He is the author of Shift your Family Business (2014), he received his MBA from the Richard  Ivey School of Business (UWO, 1991), is a CFA Charterholder (CFA Institute, 2002), a Family Enterprise Advisor (IFEA 2014), and has received the ACFBA and CFWA accreditations (Family Firm Institute 2014-2015).
 
He prides himself on his ability to help families create the harmony they need to support the legacy they want. To learn how, start by signing up for his monthly newsletter and weekly blogs here.

Stan Did Things Differently

Yesterday I went to a funeral. Like most people, I really don’t like going to funerals, and certainly even fewer people actually look forward to them. But they always make me think, often about subjects that we don’t think about as often as we should.

A funeral brings together so many people from so many different parts of the person’s life, and even then the assembled crowd will likely only represent a small portion of the people whose lives one touched in some way.

The one I attended yesterday was a bit different for me in that I did not see a single familiar face, and not one person there knew me either. That made it easier in some ways since the tears that I witnessed were all those of strangers. But it was also more difficult, as my misery had no company.

I have attended funerals of people I had never met before, most often in cases of family members of friends or acquaintances, where my presence was out of respect for the person that I knew who had lost a loved one. But yesterday was the opposite. The man who passed away, “Stan”, was the only one I knew. I knew a bit about his family, but I had never met them.

Stan was a business associate that I had known for several years, and we had worked together on a couple of very important occasions. I liked Stan as a person and respected him as a businessman. That we had spoken recently and planned to meet for lunch sometime soon made it even harder to deal with his passing.

Our paths had crossed a number of times and he always stayed in touch. When I saw his name on my called ID, I always answered with a smile on my face, and in my voice. When we met face to face, it was also with mutual smiles and a firm handshake.

So as I sat there in the chapel listening to the words and hymns, I started to wonder what it was that made me enjoy Stan’s company and respect him as a person. And it should come as no surprise that the things that came up were just about all things that we have in common.

Stan did things differently. He was not “just another _______”. He had a lot going for him and did not see things the way most people did. He did not feel the need to be just like everyone else, even when fitting in would have made his life easier.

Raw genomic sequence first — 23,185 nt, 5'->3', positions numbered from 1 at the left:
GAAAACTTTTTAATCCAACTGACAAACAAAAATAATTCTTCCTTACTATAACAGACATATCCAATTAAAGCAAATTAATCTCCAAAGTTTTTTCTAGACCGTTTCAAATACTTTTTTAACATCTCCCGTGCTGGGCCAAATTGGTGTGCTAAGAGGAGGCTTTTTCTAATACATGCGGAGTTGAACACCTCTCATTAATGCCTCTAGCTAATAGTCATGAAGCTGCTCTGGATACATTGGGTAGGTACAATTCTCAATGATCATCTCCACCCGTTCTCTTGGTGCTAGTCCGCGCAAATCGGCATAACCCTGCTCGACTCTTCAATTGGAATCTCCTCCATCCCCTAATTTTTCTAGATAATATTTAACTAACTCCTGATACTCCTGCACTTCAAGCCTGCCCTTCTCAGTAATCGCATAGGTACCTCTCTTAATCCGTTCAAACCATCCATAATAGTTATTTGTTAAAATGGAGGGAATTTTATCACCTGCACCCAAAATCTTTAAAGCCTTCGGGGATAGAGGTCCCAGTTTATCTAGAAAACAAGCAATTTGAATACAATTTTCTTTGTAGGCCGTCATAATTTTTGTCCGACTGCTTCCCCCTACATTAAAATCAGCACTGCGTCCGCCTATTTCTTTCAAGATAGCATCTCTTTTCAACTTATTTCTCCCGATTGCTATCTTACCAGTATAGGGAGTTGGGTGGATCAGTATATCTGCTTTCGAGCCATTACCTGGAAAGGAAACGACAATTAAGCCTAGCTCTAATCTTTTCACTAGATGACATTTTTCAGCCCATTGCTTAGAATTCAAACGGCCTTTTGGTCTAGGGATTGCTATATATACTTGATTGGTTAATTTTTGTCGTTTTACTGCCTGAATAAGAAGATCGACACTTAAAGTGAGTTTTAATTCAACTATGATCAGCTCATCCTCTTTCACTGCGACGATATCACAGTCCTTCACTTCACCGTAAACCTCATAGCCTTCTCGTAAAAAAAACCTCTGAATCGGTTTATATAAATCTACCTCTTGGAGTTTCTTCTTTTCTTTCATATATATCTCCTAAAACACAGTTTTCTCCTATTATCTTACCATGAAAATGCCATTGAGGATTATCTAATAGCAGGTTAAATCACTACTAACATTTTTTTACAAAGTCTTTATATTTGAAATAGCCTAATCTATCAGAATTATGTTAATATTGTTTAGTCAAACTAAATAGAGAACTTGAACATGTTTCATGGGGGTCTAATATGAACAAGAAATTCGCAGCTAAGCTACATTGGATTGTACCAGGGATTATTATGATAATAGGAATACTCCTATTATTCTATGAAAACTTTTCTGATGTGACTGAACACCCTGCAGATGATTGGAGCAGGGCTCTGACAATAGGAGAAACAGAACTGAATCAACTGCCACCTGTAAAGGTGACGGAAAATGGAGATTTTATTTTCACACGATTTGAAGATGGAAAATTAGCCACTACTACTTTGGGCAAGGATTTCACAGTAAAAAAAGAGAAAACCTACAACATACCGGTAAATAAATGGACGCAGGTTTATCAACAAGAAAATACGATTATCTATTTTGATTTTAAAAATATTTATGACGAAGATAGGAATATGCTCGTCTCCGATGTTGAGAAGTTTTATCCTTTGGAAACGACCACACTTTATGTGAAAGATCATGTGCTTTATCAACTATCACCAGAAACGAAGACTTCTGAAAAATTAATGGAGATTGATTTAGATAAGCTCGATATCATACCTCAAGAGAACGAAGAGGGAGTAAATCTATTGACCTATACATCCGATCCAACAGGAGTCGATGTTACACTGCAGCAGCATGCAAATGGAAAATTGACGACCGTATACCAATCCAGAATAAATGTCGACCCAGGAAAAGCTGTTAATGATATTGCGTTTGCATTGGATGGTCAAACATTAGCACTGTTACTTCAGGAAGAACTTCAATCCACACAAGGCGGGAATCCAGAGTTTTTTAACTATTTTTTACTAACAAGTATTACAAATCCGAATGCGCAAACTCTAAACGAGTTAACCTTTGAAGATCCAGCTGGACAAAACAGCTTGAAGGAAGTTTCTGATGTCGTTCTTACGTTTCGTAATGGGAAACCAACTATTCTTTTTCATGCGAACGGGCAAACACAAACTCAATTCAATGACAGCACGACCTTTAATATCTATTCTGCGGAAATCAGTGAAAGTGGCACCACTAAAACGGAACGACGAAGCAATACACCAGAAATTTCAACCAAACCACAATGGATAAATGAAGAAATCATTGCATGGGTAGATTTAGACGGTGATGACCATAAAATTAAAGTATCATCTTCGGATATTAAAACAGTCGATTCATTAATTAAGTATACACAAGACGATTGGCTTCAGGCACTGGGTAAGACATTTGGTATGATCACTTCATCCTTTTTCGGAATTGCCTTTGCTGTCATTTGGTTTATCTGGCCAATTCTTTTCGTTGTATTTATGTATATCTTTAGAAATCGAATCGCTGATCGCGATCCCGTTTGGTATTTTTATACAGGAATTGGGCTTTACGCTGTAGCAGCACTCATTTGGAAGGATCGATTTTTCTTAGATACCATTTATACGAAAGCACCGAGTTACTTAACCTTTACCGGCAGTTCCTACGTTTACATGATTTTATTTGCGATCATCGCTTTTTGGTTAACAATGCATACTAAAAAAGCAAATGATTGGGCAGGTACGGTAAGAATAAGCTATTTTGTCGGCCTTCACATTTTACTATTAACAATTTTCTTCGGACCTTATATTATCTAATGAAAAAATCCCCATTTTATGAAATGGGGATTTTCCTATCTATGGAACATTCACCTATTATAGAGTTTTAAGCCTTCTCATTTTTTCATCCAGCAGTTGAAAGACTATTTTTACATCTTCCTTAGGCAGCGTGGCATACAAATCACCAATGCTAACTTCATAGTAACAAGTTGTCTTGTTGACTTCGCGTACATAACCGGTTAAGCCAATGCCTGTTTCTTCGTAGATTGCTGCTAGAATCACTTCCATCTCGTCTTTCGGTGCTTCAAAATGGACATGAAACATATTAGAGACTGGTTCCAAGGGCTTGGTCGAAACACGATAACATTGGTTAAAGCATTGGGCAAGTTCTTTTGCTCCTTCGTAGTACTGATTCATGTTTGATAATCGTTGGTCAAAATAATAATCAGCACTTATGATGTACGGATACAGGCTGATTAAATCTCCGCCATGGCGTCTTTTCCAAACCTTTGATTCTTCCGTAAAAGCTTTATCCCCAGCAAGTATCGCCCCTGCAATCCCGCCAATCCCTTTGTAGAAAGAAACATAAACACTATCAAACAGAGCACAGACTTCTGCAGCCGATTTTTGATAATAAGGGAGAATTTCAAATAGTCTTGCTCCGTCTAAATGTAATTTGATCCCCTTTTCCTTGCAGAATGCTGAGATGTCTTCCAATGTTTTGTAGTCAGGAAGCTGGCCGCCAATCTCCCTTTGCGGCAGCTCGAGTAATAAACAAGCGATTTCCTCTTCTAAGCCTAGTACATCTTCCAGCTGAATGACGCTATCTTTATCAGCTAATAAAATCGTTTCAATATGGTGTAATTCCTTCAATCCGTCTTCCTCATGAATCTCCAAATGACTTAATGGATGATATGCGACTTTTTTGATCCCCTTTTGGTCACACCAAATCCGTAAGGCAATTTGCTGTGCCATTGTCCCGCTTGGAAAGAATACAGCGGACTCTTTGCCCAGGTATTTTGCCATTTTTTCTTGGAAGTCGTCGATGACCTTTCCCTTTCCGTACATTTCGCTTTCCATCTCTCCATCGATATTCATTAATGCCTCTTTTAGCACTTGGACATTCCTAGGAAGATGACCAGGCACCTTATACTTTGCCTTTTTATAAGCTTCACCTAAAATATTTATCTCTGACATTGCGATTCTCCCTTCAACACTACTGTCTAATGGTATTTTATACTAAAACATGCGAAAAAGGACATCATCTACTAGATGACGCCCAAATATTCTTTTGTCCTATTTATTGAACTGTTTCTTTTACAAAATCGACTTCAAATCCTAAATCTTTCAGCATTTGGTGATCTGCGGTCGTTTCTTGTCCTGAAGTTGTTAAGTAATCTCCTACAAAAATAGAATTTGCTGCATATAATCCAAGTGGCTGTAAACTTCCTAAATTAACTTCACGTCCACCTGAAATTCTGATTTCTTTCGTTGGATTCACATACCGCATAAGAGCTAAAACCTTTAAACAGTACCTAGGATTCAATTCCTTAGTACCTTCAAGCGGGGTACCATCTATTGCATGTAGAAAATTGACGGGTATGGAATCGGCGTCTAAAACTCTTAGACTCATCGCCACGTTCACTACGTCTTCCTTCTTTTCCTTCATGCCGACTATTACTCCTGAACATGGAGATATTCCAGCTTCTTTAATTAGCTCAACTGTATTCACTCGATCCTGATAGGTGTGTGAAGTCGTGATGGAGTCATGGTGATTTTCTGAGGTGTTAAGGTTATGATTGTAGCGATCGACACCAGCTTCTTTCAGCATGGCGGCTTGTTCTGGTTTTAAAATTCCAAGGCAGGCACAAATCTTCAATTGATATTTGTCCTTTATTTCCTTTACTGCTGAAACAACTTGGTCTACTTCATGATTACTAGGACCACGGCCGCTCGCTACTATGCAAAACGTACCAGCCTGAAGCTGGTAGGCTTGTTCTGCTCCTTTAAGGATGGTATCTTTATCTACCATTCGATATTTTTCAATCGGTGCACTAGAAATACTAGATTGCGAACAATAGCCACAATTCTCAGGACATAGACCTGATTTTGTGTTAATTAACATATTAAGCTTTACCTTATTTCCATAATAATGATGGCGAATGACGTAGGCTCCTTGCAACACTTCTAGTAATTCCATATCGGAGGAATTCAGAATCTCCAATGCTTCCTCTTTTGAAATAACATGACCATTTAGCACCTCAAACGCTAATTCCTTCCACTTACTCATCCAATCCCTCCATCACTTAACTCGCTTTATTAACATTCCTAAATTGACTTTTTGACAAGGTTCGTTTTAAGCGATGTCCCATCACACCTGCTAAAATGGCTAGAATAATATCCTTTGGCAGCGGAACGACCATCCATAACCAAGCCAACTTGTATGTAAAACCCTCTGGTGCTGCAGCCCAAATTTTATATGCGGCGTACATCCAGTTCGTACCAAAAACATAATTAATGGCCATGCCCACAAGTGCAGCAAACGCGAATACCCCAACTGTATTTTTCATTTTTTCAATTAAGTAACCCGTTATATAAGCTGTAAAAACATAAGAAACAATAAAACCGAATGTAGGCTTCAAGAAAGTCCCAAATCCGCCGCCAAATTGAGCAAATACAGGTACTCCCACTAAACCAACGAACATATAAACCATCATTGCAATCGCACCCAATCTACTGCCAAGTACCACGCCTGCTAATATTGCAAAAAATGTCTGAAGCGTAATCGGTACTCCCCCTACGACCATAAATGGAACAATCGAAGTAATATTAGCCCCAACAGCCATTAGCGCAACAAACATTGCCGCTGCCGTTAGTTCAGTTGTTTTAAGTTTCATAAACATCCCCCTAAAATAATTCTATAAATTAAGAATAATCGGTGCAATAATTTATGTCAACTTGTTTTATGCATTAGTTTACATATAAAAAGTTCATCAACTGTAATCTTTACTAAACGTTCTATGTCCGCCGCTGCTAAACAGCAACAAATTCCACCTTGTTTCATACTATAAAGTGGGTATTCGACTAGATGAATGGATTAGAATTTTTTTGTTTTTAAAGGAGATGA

He was smart and stubborn, but in a good way, as far as I was concerned. He earned my respect because I understood that when he represented me, I knew that he was concerned for me first. I loved that about Stan. But unfortunately that made him an exception. I truly believe that the world would be a better place if there were more people like Stan.

Stan’s niece started off the eulogy reading a text written by her father, Stan’s younger brother. Just seeing him from afar, it was clear why he had asked his daughter to speak for him. We all heard of their great childhood memories growing up together and some of the silly stories that always do wonders for brightening the mood at these otherwise sad events.

Stan’s daughter spoke next. She fought back her tears courageously as she talked about what a great father he was and how much she and her brother looked up to him. I had never met Stan’s children, but having known him it was not hard to tell that they were his flesh and blood.

I hope that what they learned from him will stay with them for a long time. Look around you at those you will leave behind some day, waaaay off in the future, we hope. Don’t take things for granted. And don’t be afraid to do things your own way.

Steve Legler “gets” business families.
 
He understands the issues that families face, as well as how each family member sees things from their own viewpoint.
 
He specializes in helping business families navigate the difficult areas where the family and the business overlap, by listening to each person’s concerns and ideas.  He then helps the family work together to bridge gaps by building common goals, based on their shared values and vision.
 
His background in family business, his experience running his own family office, along with his education and training in coaching, facilitation, and mediation, make him uniquely suited to the role of advising business families and families of wealth.
 
He is the author of Shift your Family Business (2014), he received his MBA from the Richard  Ivey School of Business (UWO, 1991), is a CFA Charterholder (CFA Institute, 2002), a Family Enterprise Advisor (IFEA 2014), and has received the ACFBA and CFWA accreditations (Family Firm Institute 2014-2015).
 
He prides himself on his ability to help families create the harmony they need to support the legacy they want. To learn how, start by signing up for his monthly newsletter and weekly blogs here.